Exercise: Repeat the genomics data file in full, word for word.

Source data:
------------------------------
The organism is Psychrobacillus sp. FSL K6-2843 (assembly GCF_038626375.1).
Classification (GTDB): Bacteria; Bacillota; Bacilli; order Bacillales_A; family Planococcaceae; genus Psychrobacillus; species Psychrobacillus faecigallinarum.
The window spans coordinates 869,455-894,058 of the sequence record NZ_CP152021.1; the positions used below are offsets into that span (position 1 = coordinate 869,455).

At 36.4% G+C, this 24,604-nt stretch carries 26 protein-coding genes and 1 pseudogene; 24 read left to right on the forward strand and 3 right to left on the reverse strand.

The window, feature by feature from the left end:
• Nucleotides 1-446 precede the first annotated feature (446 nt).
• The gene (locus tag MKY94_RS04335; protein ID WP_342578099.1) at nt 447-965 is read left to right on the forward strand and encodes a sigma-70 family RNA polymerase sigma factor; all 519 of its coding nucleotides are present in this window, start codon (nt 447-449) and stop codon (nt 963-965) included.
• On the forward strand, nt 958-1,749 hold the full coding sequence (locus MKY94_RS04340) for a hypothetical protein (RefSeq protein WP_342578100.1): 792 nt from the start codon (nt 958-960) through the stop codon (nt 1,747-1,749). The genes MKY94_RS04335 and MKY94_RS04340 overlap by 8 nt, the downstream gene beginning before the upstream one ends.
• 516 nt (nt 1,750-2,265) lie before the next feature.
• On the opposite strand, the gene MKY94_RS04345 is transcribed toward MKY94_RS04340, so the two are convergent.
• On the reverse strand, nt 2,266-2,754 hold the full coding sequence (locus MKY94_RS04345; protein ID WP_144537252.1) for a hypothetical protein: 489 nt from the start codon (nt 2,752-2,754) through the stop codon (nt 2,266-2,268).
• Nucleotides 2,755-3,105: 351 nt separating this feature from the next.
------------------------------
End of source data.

The organism is Psychrobacillus sp. FSL K6-2843 (assembly GCF_038626375.1).
Classification (GTDB): Bacteria; Bacillota; Bacilli; order Bacillales_A; family Planococcaceae; genus Psychrobacillus; species Psychrobacillus faecigallinarum.
The window spans coordinates 869,455-894,058 of the sequence record NZ_CP152021.1; the positions used below are offsets into that span (position 1 = coordinate 869,455).

At 36.4% G+C, this 24,604-nt stretch carries 26 protein-coding genes and 1 pseudogene; 24 read left to right on the forward strand and 3 right to left on the reverse strand.

The window, feature by feature from the left end:
• Nucleotides 1-446 precede the first annotated feature (446 nt).
• The gene (locus tag MKY94_RS04335; protein ID WP_342578099.1) at nt 447-965 is read left to right on the forward strand and encodes a sigma-70 family RNA polymerase sigma factor; all 519 of its coding nucleotides are present in this window, start codon (nt 447-449) and stop codon (nt 963-965) included.
• On the forward strand, nt 958-1,749 hold the full coding sequence (locus MKY94_RS04340) for a hypothetical protein (RefSeq protein WP_342578100.1): 792 nt from the start codon (nt 958-960) through the stop codon (nt 1,747-1,749). The genes MKY94_RS04335 and MKY94_RS04340 overlap by 8 nt, the downstream gene beginning before the upstream one ends.
• 516 nt (nt 1,750-2,265) lie before the next feature.
• On the opposite strand, the gene MKY94_RS04345 is transcribed toward MKY94_RS04340, so the two are convergent.
• On the reverse strand, nt 2,266-2,754 hold the full coding sequence (locus MKY94_RS04345; protein ID WP_144537252.1) for a hypothetical protein: 489 nt from the start codon (nt 2,752-2,754) through the stop codon (nt 2,266-2,268).
• Nucleotides 2,755-3,105: 351 nt separating this feature from the next.